David GreggDavid Paul Gregg first envisioned the optical disk (or VIDEODISK as he named it) in 1958 and patented the technology in 1961 and 1969. Gregg's company Gauss Electrophysics was acquired by MCA in the early 1960s. MCA also bought the patent rights for the optical disk which included a the process for making a video record disc and other optical disk technology. In 1978, MCA Discovision released the first consumer Optical disk player in Atlanta, Georgia.
The optical disk is an analog video optical disk format. The original format provided full bandwidth composite video and two analog audio tracks (digital audio tracks were added later). The optical disk (commonly known as the laser disc as trademarked by Pioneer) was replaced in popularity by the introduction of DVD in 1997.
David Gregg Speaks on the Invention of the Optical Disk"The Inspiration" for the optical disk was an illustration in a technical news magazine which passed across my desk at Westrex Corp., Hollywood, in the late 1950s...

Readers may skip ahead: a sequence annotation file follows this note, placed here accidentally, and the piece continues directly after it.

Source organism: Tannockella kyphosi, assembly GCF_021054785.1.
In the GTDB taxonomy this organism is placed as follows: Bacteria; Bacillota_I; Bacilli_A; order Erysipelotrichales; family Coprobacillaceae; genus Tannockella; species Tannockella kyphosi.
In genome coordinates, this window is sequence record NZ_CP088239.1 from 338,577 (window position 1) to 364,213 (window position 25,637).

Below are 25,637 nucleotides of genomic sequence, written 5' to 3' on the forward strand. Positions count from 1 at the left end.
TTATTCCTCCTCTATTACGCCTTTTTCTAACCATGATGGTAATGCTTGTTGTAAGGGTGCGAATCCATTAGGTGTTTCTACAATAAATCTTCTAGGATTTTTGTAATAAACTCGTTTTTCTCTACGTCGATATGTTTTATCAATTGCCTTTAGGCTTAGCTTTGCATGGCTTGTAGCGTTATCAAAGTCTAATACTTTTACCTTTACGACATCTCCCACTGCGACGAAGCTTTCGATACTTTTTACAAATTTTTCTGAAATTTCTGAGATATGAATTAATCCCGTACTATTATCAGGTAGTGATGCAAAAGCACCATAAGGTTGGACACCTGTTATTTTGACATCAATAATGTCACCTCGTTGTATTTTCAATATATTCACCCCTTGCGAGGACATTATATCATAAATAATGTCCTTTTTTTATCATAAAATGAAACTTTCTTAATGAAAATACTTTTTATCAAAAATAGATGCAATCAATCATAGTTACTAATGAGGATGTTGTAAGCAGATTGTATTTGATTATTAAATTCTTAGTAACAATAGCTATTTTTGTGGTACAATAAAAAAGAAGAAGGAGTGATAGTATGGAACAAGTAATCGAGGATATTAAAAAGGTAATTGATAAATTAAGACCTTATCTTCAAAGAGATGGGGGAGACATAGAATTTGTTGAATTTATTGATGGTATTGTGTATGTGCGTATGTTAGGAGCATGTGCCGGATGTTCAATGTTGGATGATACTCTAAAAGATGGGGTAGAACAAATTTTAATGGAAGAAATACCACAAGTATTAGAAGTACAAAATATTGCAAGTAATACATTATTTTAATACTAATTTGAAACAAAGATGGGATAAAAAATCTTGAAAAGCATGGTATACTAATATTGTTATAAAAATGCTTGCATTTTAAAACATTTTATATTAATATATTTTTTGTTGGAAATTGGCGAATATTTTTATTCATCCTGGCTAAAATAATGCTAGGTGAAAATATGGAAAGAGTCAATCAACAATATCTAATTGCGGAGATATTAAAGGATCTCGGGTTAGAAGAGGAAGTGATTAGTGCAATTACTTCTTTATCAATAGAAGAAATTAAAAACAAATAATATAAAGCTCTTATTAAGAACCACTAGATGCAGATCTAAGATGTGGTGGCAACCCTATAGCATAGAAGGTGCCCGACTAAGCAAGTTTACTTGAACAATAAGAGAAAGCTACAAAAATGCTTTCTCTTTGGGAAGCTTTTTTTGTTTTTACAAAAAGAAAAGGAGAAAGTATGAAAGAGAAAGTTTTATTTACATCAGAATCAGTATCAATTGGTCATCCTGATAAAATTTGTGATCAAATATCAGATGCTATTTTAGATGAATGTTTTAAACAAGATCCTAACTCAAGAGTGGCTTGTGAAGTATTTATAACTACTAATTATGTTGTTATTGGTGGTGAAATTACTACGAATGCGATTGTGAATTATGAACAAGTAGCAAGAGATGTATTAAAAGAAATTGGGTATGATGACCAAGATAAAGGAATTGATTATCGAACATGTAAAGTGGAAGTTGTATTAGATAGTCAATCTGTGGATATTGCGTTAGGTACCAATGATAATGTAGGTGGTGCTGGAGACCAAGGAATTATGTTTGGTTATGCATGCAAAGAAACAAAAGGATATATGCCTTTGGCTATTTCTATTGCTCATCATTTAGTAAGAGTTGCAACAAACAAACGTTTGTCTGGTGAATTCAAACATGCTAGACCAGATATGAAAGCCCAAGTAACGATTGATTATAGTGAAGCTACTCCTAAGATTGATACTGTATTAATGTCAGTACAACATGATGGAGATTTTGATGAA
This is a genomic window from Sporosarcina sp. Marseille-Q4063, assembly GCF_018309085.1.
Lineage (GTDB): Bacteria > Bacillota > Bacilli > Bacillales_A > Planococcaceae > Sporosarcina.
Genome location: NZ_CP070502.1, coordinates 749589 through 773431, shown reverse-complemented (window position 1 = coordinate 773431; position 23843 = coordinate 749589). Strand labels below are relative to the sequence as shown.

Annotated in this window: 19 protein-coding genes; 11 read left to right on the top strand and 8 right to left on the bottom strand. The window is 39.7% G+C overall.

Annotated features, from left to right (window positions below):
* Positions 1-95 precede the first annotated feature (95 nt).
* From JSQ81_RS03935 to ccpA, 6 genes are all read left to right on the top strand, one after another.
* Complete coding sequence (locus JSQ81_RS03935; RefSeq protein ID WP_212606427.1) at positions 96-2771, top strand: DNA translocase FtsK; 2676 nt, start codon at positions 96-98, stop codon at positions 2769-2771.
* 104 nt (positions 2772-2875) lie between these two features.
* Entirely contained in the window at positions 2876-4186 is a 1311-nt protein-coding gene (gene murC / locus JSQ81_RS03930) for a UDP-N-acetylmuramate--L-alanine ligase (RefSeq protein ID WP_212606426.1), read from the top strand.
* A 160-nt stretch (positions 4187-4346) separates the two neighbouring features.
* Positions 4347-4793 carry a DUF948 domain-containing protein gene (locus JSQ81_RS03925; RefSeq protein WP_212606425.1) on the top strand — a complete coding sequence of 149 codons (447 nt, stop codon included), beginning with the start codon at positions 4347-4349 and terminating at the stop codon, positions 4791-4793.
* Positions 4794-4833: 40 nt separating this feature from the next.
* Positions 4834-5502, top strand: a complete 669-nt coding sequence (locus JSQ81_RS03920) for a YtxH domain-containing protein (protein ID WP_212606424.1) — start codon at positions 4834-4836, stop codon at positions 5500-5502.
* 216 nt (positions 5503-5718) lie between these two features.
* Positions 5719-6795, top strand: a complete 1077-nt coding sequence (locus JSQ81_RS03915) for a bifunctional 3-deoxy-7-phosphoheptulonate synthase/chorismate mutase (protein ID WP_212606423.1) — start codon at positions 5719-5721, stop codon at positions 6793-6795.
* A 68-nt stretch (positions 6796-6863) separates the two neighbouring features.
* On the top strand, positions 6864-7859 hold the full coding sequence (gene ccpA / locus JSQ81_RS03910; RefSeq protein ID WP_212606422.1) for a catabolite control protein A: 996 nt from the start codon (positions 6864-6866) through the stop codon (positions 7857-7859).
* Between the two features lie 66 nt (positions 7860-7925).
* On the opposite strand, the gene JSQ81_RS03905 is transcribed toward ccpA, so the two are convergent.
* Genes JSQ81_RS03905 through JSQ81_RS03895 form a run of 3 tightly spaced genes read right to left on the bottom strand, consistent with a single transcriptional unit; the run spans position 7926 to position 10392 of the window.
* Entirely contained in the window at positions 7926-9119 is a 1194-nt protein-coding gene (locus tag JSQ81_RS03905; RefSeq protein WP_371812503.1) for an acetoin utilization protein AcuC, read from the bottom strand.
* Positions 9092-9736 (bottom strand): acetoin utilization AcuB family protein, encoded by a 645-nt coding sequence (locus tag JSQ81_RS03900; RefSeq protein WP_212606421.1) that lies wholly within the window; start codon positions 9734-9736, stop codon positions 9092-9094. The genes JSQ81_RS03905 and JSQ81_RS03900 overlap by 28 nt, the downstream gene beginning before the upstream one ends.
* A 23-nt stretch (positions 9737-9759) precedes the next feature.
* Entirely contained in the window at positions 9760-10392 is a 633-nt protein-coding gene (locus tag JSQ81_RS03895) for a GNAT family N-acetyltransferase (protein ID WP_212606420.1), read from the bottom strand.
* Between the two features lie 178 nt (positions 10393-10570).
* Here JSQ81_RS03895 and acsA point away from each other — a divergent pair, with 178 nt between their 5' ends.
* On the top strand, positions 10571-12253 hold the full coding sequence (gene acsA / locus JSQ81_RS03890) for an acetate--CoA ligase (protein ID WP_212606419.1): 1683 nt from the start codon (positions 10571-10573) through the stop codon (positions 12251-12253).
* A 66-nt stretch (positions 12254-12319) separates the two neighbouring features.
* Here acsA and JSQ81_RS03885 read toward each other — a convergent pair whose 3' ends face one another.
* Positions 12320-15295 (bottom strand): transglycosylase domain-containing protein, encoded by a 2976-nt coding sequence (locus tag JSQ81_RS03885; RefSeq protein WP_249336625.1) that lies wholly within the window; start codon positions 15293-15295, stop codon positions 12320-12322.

...By "dumbing down" an electron beam to visible wavelengths, modulating it to the standard PWM video frequency, and reducing the power to photoresistive requirements, an e-beam optical videodisk mastering system was practical and commercially available in the late 50s. However, this simple and practical means of mastering was abandoned by others in favor of more costly and time delaying technology: the laser, the supreme toy of the moment for techies."
Impact of David Gregg's Patents
- Digital Versatile Disc or DVD and LaserDisc from Pioneer
- MiniDisc from Sony
- Compact Disc or CD from Philips the 3M Company
List of Patents for Optical Disk TechnologyDavid Gregg's U.S. patents include: #4,500,484, #4,615,753, #4,819,223, and #4,893,297 all updates from the 1969 patent # 3,430,966.
Continue > Extract from Optical Disk Patent
Special thanks goes to Tom Peterson for providing information for this page including the words of David Gregg. David Gregg was Tom's father by adoption.